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UCSD Jacobs School of Engineering

Eagle Pass, TX Police and UCSD Engineers Deploy Video Surveillance System on Camino Real Bridge along U.S.-Mexico Border

Eagle Pass 1
June 28, 2006, Eagle Pass, Texas-- University of California, San Diego (UCSD) engineers will today unveil a novel wide-area, multi camera, computer-vision system for monitoring a key U.S.-Mexico border crossing between Eagle Pass, TX and Piedras Negras, Mexico.  The prototype system will be used to deter and detect criminal activity and ensure smooth traffic flow around the Camino Real International Bridge which crosses the Rio Grande River and serves as a commercial thoroughfare between Texas and Mexico. The Camino Real toll bridge is managed by the City of Eagle Pass, and following a demonstration for city and state officials from 10 a.m. to 12:30 p.m. and tutorial for police officers later in the afternoon, the Eagle Pass police department will begin using the system to observe critical locations under and around the bridge. 
Top: Omnidirectional and pan-tilt-zoom cameras give police a wide area view of regions around and under the Camino Real bridge.   Bottom: Computer interface allows police to precisely select location to be viewed and zoom in on area of interest.
The video surveillance system, dubbed “Eagle Eyes” was developed by UCSD electrical and computer engineering professor Mohan Trivedi and his team of graduate students and researchers.

“Eagle Eyes will serve as both a working prototype for the police department and a real-world experimental testbed for continued UCSD research into advanced distributed interactive video arrays for safety and security, ”  says Trivedi, whose work has received more than $1 million in research contract support from the federal interagency Technical Support Working Group responsible for combating-terrorism technology research, with approximately $100,000 for development of the system at Eagle Pass. “This new system will allow us to more efficiently and effectively protect lives and property around this vital point of international commerce between Mexico and the U.S.,” says Juan Antonio Castaneda, Eagle Pass Chief of Police.   Castaneda says the police are particularly interested in thwarting drug trafficking, Mexican bandits and transport of illegal aliens.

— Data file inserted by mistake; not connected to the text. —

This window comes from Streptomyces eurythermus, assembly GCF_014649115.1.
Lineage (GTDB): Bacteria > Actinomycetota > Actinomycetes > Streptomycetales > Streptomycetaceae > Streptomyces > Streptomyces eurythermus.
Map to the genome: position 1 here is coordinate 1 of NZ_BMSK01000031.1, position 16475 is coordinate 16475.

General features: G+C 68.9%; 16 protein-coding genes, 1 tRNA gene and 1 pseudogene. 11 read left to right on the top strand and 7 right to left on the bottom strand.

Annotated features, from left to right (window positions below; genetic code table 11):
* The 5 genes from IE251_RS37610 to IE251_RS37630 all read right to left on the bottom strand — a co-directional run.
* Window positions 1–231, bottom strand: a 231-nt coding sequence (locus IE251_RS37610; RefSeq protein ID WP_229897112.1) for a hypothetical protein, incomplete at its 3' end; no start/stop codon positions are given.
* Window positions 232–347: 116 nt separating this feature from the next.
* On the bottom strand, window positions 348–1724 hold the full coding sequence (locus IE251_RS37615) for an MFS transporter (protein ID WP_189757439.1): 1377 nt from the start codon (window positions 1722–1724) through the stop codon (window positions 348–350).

The collaboration between the Eagle Pass Police Department and UCSD was facilitated by the Border Research and Technology Center (BRTC), which serves as a technology resource for law enforcement, corrections and public safety agencies along the U.S.-Mexico border.   The BRTC has operations in San Diego, and is a program of the U.S. Department of Justice-National Institute of Justice’s National Law Enforcement and Corrections Technology Center (NLECTC) system. 

"It is wonderful to see the advanced science and technology developed by the University of California, San Diego assisting the people of Texas," says Chris Aldridge, western director of the BRTC.  "We believe that this will become a valuable platform that may be modeled by other law enforcement agencies protecting our bridges and borders." 

The system includes three networked cameras mounted on the Camino Real bridge: a stationary omnidirectional (360-degree view) camera which will give the police a wide-area view of the entire bridge as well as the nearby international pedestrian bridge and railroad bridge, roads and river banks; and two pan-tilt-zoom cameras—one with infrared nighttime vision-- which will allow police to zero in with high resolution to locations and objects of peak interest.   The cameras are linked to a control room in the Eagle Pass customs building via a secure wireless connection.  It is one of the few systems to use omnidirectional cameras and wireless connections in an outdoor setting. 

Eagle Eyes runs with Trivedi’s custom software which helps capture, analyze, encrypt, transmit, and display visual information.  Key to the system is the ability to recognize suspicious activity in critical hot spots such as an unfinished roadway under the bridge.   If the system detects unusual movement, it will immediately flag the video stream.   

The three video cameras allow police to triangulate the exact location of any person or object in view.  Police monitoring the video in the control room also have the ability to control the cameras and use a joy stick to zoom in on an object—such as a license plate or face--in high resolution, even at night.  In the case of a traffic incident, police could use the system to pinpoint the location and extent of injury and damage, which will enable them to quickly dispatch appropriate help.

Trivedi and his team at the UCSD Jacobs School of Engineering and the California Institute for Telecommunications and Information Technology have been working on the TSWG video surveillance project since 2002, and began the collaboration with Eagle Pass about one year ago.  All of the Eagle Eyes features are scrupulously tested and verified on an exact replica of the system located on the UCSD campus, before being deployed at Eagle Pass.  Trivedi says he and his team will be working over the next year and beyond to add new system capabilities tailored to the needs of the Eagle Pass police.   

Researchers in Trivedi’s Computer Vision and Robotics Research Laboratory involved in the project include:

Tarak Gandhi (Panoramic and Multi-Camera Systems)
Kohsia Huang (Digital Televiewer and Real Time Tracking)
Steve Krotosky (Interactivity and Graphical Interfaces, System Architecture)
Jeff Ploetner (Wireless Video and System Architecture)
Anup Doshi (Color based Tracking and Event Detection)
Ramsin Khoshabeh (Motion Analysis)
Brendan Morris (Vehicle Detection and Tracking)
Quinn Kennett (Wireless Video)
Sangho Park (Activity Analysis Concepts)

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